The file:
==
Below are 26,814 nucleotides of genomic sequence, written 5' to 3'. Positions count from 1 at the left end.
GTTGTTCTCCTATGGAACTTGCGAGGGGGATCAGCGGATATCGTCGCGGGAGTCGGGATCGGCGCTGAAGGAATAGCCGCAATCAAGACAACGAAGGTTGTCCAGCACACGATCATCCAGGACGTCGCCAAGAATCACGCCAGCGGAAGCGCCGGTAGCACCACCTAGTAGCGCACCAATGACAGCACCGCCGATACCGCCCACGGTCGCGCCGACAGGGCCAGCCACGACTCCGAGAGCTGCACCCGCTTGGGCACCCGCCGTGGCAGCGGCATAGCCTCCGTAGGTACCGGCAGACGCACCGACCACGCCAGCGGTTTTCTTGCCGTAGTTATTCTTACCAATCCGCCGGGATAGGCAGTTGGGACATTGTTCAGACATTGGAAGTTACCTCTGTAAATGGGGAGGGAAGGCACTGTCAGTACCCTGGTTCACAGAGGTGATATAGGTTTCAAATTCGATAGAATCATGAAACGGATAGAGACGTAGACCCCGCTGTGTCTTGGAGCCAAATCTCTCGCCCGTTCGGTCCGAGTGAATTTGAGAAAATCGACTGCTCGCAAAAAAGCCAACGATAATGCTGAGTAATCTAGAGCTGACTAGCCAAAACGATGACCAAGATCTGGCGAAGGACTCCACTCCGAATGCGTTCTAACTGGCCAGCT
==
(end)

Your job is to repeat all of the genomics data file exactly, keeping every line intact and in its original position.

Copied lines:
Below are 26,814 nucleotides of genomic sequence, written 5' to 3'. Positions count from 1 at the left end.
GTTGTTCTCCTATGGAACTTGCGAGGGGGATCAGCGGATATCGTCGCGGGAGTCGGGATCGGCGCTGAAGGAATAGCCGCAATCAAGACAACGAAGGTTGTCCAGCACACGATCATCCAGGACGTCGCCAAGAATCACGCCAGCGGAAGCGCCGGTAGCACCACCTAGTAGCGCACCAATGACAGCACCGCCGATACCGCCCACGGTCGCGCCGACAGGGCCAGCCACGACTCCGAGAGCTGCACCCGCTTGGGCACCCGCCGTGGCAGCGGCATAGCCTCCGTAGGTACCGGCAGACGCACCGACCACGCCAGCGGTTTTCTTGCCGTAGTTATTCTTACCAATCCGCCGGGATAGGCAGTTGGGACATTGTTCAGACATTGGAAGTTACCTCTGTAAATGGGGAGGGAAGGCACTGTCAGTACCCTGGTTCACAGAGGTGATATAGGTTTCAAATTCGATAGAATCATGAAACGGATAGAGACGTAGACCCCGCTGTGTCTTGGAGCCAAATCTCTCGCCCGTTCGGTCCGAGTGAATTTGAGAAAATCGACTGCTCGCAAAAAAGCCAACGATAATGCTGAGTAATCTAGAGCTGACTAGCCAAAACGATGACCAAGATCTGGCGAAGGACTCCACTCCGAATGCGTTCTAACTGGCCAGCT